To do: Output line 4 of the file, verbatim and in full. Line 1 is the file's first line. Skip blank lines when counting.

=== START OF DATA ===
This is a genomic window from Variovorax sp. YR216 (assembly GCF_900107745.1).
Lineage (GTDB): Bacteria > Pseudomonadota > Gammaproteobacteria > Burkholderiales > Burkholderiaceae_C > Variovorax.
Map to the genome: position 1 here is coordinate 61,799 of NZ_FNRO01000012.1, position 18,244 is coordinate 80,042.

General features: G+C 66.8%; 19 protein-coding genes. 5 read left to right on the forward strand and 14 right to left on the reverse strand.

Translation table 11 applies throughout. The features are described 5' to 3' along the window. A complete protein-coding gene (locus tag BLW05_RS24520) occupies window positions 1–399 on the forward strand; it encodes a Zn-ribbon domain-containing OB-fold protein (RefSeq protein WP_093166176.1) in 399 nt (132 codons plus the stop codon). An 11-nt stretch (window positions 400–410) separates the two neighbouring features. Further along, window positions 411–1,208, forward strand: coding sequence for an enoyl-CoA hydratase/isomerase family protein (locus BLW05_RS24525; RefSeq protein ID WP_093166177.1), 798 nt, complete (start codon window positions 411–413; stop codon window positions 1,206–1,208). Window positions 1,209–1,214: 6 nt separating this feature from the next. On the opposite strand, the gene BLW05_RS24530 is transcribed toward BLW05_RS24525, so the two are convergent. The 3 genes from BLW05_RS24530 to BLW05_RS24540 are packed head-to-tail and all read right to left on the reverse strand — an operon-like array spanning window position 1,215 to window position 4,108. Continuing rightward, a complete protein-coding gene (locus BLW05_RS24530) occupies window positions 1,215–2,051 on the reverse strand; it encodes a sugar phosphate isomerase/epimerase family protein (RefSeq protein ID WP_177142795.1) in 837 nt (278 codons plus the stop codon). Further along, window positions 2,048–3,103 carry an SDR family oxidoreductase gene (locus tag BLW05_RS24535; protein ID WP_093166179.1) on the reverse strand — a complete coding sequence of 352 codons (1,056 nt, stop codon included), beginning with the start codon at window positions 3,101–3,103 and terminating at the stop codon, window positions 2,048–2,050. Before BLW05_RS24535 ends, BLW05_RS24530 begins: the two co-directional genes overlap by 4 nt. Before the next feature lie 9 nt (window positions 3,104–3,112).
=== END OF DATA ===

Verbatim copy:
General features: G+C 66.8%; 19 protein-coding genes. 5 read left to right on the forward strand and 14 right to left on the reverse strand.